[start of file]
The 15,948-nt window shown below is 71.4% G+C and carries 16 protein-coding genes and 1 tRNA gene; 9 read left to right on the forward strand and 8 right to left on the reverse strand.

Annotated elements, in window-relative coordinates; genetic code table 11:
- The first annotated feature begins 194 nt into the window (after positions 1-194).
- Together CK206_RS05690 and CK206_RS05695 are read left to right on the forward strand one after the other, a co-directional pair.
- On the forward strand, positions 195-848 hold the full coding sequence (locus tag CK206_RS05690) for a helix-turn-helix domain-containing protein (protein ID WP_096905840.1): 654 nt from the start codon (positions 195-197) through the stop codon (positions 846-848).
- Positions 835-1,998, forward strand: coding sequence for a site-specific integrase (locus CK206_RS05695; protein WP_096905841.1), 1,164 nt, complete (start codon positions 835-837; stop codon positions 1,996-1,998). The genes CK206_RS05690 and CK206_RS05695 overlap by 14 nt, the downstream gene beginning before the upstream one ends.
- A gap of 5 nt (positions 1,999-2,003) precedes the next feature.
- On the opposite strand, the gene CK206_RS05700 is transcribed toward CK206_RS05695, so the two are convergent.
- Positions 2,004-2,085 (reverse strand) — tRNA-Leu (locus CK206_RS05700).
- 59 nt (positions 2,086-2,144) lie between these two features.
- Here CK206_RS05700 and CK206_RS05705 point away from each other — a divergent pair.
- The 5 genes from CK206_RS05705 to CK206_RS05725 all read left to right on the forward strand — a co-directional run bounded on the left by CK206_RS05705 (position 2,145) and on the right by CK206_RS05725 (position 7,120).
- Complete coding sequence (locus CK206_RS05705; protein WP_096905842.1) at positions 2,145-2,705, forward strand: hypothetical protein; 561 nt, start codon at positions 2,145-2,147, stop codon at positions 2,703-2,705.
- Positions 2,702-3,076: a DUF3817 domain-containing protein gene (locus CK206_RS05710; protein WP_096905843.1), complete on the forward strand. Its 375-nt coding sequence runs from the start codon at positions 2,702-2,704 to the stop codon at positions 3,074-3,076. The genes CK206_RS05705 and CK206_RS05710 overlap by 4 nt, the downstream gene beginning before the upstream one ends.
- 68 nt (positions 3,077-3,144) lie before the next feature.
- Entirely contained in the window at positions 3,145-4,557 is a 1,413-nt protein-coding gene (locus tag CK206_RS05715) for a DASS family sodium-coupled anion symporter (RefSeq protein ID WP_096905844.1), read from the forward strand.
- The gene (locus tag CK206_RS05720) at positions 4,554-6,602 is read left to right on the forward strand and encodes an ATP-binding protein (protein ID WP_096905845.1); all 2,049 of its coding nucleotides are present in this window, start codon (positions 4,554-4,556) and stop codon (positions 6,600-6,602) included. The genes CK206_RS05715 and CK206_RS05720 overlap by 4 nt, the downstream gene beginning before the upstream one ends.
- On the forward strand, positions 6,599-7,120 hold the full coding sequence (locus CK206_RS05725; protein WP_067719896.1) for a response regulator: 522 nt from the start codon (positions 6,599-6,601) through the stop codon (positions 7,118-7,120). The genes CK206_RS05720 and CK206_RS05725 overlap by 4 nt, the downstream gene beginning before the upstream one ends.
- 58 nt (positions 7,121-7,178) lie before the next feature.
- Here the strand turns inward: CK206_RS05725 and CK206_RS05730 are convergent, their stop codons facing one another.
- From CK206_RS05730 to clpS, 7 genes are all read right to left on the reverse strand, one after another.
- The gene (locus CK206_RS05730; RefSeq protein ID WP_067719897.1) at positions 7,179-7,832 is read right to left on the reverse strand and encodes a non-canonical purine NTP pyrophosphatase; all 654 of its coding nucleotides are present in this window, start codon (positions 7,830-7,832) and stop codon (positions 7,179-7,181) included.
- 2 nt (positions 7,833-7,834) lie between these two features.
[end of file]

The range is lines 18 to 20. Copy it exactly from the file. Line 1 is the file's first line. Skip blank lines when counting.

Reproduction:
- On the forward strand, positions 6,599-7,120 hold the full coding sequence (locus CK206_RS05725; protein WP_067719896.1) for a response regulator: 522 nt from the start codon (positions 6,599-6,601) through the stop codon (positions 7,118-7,120). The genes CK206_RS05720 and CK206_RS05725 overlap by 4 nt, the downstream gene beginning before the upstream one ends.
- 58 nt (positions 7,121-7,178) lie before the next feature.
- Here the strand turns inward: CK206_RS05725 and CK206_RS05730 are convergent, their stop codons facing one another.